Social Media Sidebar

Announcement

Please sign up, comment on articles and bring your friends!

Current poll

PlanetTech is asking:

What do you think about our new web site?

Love it, indeed
Really good solution
Same as old one
The old one was better
This is a new option

Quote of the day

We are all now connected by the Internet, like neurons in a giant brain.

 

Stephen Hawking

 

DNA Studies Topple the Ladder of Complexity

RATE THIS! +35
Posted in Science on 31st Jan, 2014 12:01 AM by AlexMuller

Amoebas are puny, stupid blobs, so scientists were surprised to learn that they contain 200 times more DNA than Einstein did. Because amoebas are made of just one cell, researchers assumed they would be simpler than humans genetically. Amoebas date back farther in time than humans, and simplicity is considered an attribute of primitive beings.

 

It just didn’t make sense.

 
The idea of directionality in nature, a gradient from simple to complex, began with the Greeks, who called nature physis, meaning growth. That idea subtly extended from changes over an organism’s lifetime, to changes over evolutionary time after Charles Darwin argued that all animals descend from a single common ancestor. When his contemporaries drew evolutionary trees of life, they assumed increasing complexity. Worms originated early in animal evolution.
 
 Creatures with more complex structures originated later. Biologists tweaked evolutionary trees over the following century, but generally, simple organisms continued to precede the complex.
 
Take the textbook scenario on early animal evolution. It essentially goes as follows: Single-celled organisms gained the ability to adhere to and communicate with one another more than 600 million years ago, and from the resulting colonies, the first multicellular animals emerged.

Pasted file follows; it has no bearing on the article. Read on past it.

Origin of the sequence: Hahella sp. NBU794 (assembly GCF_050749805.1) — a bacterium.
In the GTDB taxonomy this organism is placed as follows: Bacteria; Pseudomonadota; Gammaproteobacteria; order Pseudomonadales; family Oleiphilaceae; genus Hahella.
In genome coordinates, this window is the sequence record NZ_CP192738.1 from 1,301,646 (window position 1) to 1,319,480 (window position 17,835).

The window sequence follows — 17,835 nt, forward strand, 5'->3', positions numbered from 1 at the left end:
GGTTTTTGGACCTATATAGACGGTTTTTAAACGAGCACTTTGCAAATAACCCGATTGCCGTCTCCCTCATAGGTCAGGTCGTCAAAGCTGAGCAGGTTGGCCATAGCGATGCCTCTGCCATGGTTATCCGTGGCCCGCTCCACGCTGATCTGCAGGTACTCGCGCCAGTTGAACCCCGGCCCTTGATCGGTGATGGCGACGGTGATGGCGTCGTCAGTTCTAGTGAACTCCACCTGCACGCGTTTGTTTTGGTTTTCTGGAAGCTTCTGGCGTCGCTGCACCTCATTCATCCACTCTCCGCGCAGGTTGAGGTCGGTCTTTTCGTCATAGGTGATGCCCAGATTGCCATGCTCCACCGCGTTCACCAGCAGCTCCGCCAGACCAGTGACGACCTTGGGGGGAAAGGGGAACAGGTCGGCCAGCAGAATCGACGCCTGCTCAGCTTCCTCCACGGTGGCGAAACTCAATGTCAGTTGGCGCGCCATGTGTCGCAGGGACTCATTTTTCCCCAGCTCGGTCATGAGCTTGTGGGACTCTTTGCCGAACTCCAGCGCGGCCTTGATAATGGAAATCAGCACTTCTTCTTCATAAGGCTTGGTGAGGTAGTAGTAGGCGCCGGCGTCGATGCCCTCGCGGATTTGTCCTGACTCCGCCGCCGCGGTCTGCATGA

Today’s sponges, sedentary animals on the sea floor with no guts, brains, or tissue layers, descend directly from some of these creatures. Some early animals then organized their cells into distinct tissue layers, and some of the cells formed nerve cells, muscle cells, and other types.
 
Later yet, some animals developed serially repeated segments that served as a platform for legs and claws in their descendants. Then an animal with a spinal column evolved, and then one with a column surrounded by bony vertebrae. A recent branch to split from the tree blossomed into humans.

Tags: natureanimalsevolutionDNAgeneticsgenomebiology

Read original article » Back to category

Comments

Author: Guest
Posted: 2014-01-31
+2
More DNA may not imply more complexity. Complexity comes from interactions between the genes and communication between specialised cells in multicellular organisms - amount of DNA or number of genes may not be sufficient to assess biological complexity
3 Replies
Author: Guest
Posted: 2014-01-31
+0
Another thing is that complexity at the molecular level is not always on the increase during the evolution. And, some more complex organisms, could be "simplified" during evolution. Reply
Author: Guest
Posted: 2014-01-31
+0